An Epistle to the Laodiceans, purportedly written by Paul of Tarsus to the Laodicean Church, is, according to some, mentioned in the canonical Epistle to the Colossians. Several texts bearing this title have been known to have existed, but none are widely believed to have been written by Paul.


Paul, the earliest known Christian author, wrote several letters (or epistles) in Greek to various churches. Many survived and are included in the New Testament, but others are known to have been lost. The Epistle to the Colossians states "After this letter has been read to you, see that it is also read in the church of the Laodiceans and that you in turn read the letter from Laodicea."[1] The last words can be interpreted as "letter written to the Laodiceans", but also "letter written from Laodicea." The NASB translates this verse in the latter manner, and translations in other languages such as the Dutch Statenvertaling translate it likewise: "When this letter is read among you, have it also read in the church of the Laodiceans; and you, for your part read my letter {that is coming} from Laodicea."[2] Those who read here "letter written to the Laodiceans" presume that, at the time that the Epistle to the Colossians was written, Paul also had written an epistle to the Laodicean Church.

Possible candidates

Some scholars have suggested that this refers to the canonical Epistle to the Ephesians, contending that it was a circular letter to be read to many churches in the Laodicean area.[3] Others dispute this view.[4]

The Marcionist epistle to the Laodiceans

The early believer considered heretic Marcion believed that Paul was the only apostle who truly understood Jesus's message, and constructed a canon consisting of only one single Gospel (based on the Gospel of Luke, though he himself claimed that the Gospel of Luke was an adulterated version of his gospel) and some of the Pauline epistles. (These were also edited, in Marcion's canon, to remove passages that he did not agree with.) According to the Muratorian fragment, Marcion's canon contained an epistle entitled Epistle to the Laodiceans which is commonly thought to be a forgery written to conform to his own point of view. This is not at all clear, however, since none of the text survives. [5] It is not known what this letter might have contained. Some scholars suggest it may have been the Vulgate epistle described below[6], while others believe it must have been more explicitly Marcionist in its outlook.[7]

The Vulgate epistle to the Laodiceans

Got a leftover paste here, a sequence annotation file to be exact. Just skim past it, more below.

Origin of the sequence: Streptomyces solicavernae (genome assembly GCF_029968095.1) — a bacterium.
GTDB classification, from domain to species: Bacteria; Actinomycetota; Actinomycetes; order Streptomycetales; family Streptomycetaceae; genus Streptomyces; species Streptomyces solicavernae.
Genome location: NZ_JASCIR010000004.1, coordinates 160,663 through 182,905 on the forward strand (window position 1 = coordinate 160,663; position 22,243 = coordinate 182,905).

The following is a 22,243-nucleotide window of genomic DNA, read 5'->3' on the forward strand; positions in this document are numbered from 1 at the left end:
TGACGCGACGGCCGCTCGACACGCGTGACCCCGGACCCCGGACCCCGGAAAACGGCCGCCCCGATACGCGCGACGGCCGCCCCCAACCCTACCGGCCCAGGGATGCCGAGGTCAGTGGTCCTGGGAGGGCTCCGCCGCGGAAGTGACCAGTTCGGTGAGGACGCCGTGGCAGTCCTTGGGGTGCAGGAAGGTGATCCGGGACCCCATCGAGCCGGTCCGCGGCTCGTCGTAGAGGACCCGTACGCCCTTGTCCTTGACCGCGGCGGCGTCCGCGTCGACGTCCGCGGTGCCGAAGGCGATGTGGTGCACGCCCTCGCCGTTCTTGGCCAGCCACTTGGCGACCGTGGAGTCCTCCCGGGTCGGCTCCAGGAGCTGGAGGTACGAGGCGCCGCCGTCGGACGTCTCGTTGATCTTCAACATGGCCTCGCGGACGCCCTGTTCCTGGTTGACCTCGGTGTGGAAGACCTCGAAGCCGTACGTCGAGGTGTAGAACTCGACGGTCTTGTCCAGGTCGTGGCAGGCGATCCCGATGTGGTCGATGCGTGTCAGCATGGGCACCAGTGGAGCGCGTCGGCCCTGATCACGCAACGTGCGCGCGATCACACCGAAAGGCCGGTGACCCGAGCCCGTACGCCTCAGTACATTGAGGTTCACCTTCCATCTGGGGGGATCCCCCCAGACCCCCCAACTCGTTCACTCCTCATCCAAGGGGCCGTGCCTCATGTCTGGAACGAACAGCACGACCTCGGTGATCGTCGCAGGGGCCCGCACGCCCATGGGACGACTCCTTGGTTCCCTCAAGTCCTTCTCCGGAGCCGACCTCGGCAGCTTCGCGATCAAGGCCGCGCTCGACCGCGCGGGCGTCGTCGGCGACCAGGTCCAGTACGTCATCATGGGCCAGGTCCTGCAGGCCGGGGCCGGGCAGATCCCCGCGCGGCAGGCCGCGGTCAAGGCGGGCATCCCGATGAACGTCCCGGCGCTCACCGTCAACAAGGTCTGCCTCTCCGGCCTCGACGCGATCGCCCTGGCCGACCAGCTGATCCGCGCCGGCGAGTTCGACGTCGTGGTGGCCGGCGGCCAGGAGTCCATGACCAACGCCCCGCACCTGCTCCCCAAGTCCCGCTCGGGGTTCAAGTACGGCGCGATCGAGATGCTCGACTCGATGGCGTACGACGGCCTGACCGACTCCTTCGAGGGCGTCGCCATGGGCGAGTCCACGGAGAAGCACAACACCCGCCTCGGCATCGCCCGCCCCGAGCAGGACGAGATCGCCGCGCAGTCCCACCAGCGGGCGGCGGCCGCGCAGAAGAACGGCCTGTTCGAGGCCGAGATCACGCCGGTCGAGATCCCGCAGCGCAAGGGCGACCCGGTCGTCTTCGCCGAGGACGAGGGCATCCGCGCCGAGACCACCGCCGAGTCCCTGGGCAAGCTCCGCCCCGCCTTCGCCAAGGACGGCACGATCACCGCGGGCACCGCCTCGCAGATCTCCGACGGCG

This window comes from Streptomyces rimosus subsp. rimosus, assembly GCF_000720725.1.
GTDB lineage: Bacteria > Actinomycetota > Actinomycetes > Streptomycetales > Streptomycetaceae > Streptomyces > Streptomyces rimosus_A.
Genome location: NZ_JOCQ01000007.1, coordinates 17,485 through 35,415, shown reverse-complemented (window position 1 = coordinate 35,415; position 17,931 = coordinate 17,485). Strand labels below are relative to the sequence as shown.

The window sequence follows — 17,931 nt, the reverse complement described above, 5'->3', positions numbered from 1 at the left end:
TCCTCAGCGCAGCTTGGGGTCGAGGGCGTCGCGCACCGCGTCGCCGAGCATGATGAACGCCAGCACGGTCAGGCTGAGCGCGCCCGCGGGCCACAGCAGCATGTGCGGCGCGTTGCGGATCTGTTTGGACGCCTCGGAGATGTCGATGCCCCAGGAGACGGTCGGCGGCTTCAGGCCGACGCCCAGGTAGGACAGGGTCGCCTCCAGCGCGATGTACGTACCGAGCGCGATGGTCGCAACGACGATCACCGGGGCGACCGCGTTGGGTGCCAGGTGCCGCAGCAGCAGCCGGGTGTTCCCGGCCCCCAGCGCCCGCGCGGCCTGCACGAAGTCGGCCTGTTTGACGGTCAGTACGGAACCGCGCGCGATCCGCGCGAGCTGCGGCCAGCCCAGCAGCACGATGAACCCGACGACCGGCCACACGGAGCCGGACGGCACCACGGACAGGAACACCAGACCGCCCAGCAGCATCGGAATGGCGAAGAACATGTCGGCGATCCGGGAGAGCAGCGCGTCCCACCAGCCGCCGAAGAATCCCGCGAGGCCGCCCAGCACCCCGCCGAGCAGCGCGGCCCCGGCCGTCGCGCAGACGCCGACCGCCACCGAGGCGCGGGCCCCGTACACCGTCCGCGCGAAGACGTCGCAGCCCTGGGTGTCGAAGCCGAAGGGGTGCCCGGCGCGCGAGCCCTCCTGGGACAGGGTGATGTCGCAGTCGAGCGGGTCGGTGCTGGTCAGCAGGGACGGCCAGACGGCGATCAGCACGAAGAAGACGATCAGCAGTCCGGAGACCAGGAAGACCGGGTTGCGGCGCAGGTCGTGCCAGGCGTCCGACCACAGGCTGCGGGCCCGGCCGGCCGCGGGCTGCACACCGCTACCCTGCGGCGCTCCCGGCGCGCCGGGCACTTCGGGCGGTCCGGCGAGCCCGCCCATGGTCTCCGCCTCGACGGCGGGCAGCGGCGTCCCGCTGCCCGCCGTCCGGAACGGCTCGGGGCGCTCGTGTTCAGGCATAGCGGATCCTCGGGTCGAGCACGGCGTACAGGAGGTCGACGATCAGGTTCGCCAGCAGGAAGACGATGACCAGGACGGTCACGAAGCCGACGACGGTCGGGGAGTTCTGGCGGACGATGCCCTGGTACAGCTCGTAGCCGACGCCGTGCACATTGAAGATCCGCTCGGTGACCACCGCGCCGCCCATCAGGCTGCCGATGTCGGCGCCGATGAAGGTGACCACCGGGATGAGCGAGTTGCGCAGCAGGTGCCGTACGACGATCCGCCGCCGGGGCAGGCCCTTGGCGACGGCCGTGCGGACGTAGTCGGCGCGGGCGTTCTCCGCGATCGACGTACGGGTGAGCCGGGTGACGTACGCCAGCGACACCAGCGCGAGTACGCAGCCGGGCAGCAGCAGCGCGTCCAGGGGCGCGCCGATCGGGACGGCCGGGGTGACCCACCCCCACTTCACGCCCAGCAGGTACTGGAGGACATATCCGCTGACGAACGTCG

A letter entitled Epistle to the Laodiceans, consisting of 20 short lines, is found in some editions of the Vulgate, known only in Latin. It is almost unanimously believed to be pseudepigraphical, being a pastiche of phrases taken from the genuine Pauline epistles.[8] It contains almost no doctrine, teachings, or narrative not found elsewhere, and its exclusion from the Biblical canon has little effect.

The text was almost unanimously considered pseudepigraphal when Biblical canon was decided upon, and does not appear in any Greek copies of the Bible at all, nor is it known in Syriac or other versions.[9] Jerome wrote in the 4th century, "it is rejected by everyone."[10] However, it evidently gained a certain degree of respect. It appeared in over 100 surviving early Latin copies of the Bible. According to Biblia Sacra iuxta vulgatum versionem, there are Latin Vulgate manuscripts containing this epistle dating between the 6th and 12th century, including Latin manuscripts F (Codex Fuldensis), M, Q, B, D (Ardmachanus), C, and Lambda. The epistle also appeared in John Wycliffe's Bible and in all the early German translations before Martin Luther's, and was thus evidently considered scriptural by much of the western church for quite some time.[11]

The apocryphal epistle is generally considered a transparent attempt to supply this supposed lost sacred document. Some scholars suggest that it was created to offset the popularity of the Marcionite epistle.[7]

Jakob Lorber's Epistle to the Laodiceans

In 1884, Austrian mystic Jakob Lorber (1800–1864) published an "Epistle of Paul the Apostle to the Laodiceans" [12], which he claimed to have learned from an "inner voice" as with all his other writings. This epistle has no connection to the other texts mentioned above.


  1. Colossians 4:16, NIV translation
  2., NASB translation
  3. See, for example: Theodore Beza, Novum Testamentum, cum versione Latina veteri, et nova Theodori Bezæ; James Ussher, Annales Veteris et Novi Testamenti; and modern scholars John Lightfoot, Fenton John Anthony Hort, and others.
  4. See, for instance: N. A. Dahl, Theologische Zeitschrift 7 (1951); and W. G. Kummel, et al., Introduction to the New Testament.
  5. The Muratorian fragment
  6. See, e.g. Adolf von Harnack
  7. 7.0 7.1 Bart Ehrman, Lost Christianities: The Battles for Scripture and the Faiths We Never Knew, chapter 5. Oxford University Press, USA, July 27, 2005. ISBN 978-0195182491
  8. M.R. James, Epistle to the Laodiceans, translation and commentary
  9. Paul's Epistle to the Laodiceans from The Reluctant Messenger
  10. Jerome, Lives of Illustrious Men, Chapter 5.
  11. This article incorporates text from the Catholic Encyclopedia of 1913, a publication now in the public domain.
  12. Jakob Lorber: Letter of St. Paul to the Assembly of the Laodiceans
ca:Epístola als Laodicencsla:Epistula ad Laodicensesru:Послание к Лаодикийцам

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